Basic Tips For Pairing Wine and Cheese:
- Opposites do not attract in the case of cheese and wine pairings. Pairing similar flavors is the way to go. A smoked cheese, for instance, pairs well with a medium to full-bodied earthy red wine, whereas softer creamier cheeses (such as brie), work great with white wines. Bleu cheese should always go with a big, bold wine such as a Bordeaux varietal (Cabernet Sauvignon, Malbec, Petit Verdot)
- White and bleu do not mix! While there is always plenty of room for personal tastes and preferences when it comes to pairing wine and food, bleu cheese and white wine tend to make a toxic combination. This pairing is outlawed in our tasting room.
- Younger cheeses should be paired with lighter bodied wines (whites or lighter reds such as Pinot Noir and Grenache), as their flavor tends to be more mild than aged cheese. When younger cheeses are paired with bold wines, the flavor gets lost in the wine and the two do not complement each other.
- When going through a cheese and wine pairing flight, follow the same principals as though you were doing a beer tasting or wine tasting – start with the softer-flavored cheeses paired with the lighter white wines, moving to the medium-bodied cheeses and reds, followed by bold cheeses and reds, followed by port wines.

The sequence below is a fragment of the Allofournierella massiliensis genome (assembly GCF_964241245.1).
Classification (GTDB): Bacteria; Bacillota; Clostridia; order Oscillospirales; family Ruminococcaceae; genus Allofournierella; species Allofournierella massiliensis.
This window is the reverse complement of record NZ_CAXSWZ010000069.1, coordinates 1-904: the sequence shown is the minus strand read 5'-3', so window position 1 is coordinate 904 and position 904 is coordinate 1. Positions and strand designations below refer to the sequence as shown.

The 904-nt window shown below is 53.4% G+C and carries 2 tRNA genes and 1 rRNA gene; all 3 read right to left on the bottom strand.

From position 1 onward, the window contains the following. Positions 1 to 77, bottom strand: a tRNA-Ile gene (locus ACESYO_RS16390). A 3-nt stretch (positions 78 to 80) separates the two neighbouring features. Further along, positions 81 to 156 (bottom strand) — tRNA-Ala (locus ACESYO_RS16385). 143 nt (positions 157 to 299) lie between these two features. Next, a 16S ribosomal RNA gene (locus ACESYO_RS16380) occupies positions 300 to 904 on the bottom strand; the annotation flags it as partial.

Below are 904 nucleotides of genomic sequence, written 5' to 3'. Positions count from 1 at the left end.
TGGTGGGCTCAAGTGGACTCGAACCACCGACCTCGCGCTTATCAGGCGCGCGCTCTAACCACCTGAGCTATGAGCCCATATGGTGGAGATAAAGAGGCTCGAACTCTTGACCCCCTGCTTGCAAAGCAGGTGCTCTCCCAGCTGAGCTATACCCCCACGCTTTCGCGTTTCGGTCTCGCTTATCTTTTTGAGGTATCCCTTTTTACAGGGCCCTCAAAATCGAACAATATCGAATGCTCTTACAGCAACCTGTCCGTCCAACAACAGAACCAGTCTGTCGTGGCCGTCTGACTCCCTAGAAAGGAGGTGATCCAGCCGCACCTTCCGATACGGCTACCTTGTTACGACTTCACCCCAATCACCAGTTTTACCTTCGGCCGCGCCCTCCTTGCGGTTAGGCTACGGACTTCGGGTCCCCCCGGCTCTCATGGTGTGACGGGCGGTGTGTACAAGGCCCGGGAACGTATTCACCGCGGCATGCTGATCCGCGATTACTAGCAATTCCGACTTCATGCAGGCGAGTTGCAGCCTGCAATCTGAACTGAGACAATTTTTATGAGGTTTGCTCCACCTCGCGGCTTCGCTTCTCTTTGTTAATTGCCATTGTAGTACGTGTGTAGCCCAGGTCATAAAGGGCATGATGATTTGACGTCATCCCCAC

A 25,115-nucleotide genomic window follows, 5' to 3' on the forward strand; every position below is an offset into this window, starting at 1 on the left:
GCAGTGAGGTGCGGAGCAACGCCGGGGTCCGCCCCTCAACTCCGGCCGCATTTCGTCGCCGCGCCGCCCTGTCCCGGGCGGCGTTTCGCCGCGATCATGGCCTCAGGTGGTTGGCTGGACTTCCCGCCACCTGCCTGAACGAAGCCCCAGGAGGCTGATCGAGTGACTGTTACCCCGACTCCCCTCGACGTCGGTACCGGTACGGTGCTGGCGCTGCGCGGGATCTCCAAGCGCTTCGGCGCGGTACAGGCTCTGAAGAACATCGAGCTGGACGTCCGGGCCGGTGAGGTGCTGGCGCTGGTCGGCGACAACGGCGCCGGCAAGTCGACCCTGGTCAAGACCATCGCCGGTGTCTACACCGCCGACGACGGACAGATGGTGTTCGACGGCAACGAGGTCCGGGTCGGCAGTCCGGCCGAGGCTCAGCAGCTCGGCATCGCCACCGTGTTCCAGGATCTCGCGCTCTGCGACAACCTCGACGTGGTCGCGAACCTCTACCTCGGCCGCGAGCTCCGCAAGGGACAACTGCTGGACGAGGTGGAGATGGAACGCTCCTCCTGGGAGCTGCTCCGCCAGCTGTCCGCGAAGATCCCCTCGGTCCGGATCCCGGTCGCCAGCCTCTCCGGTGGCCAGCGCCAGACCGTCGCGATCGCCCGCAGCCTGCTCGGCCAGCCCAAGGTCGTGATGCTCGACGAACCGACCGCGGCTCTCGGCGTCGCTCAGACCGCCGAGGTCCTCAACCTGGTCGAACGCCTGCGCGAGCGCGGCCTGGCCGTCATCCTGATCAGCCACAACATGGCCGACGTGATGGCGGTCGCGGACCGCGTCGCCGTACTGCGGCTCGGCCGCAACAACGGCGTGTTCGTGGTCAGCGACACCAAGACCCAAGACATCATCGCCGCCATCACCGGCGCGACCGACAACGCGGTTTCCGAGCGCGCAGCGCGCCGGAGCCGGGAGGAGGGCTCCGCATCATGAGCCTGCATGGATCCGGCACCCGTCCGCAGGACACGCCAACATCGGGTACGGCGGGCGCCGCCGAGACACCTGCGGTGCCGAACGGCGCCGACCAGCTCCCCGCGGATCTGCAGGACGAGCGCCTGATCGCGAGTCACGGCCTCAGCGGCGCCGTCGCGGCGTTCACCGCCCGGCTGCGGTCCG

- Topping cheese with various jams, chutneys and honey is a GREAT idea! Bleu cheese and honey are a stellar combination, and goat cheese and fig jams/chutneys are great together! Also consider pairing cheese and wine with nuts and fruit, such as marcona almonds, walnuts, cherries, raisins, etc.
- When serving the softer cheeses on a cracker, make sure the cracker does not contain a great deal of herbs or spices, as it will overpower the cheese. Thin wafer-like crackers are best for serving cheese.
Also, check out How to Make a Legit Charcuterie Board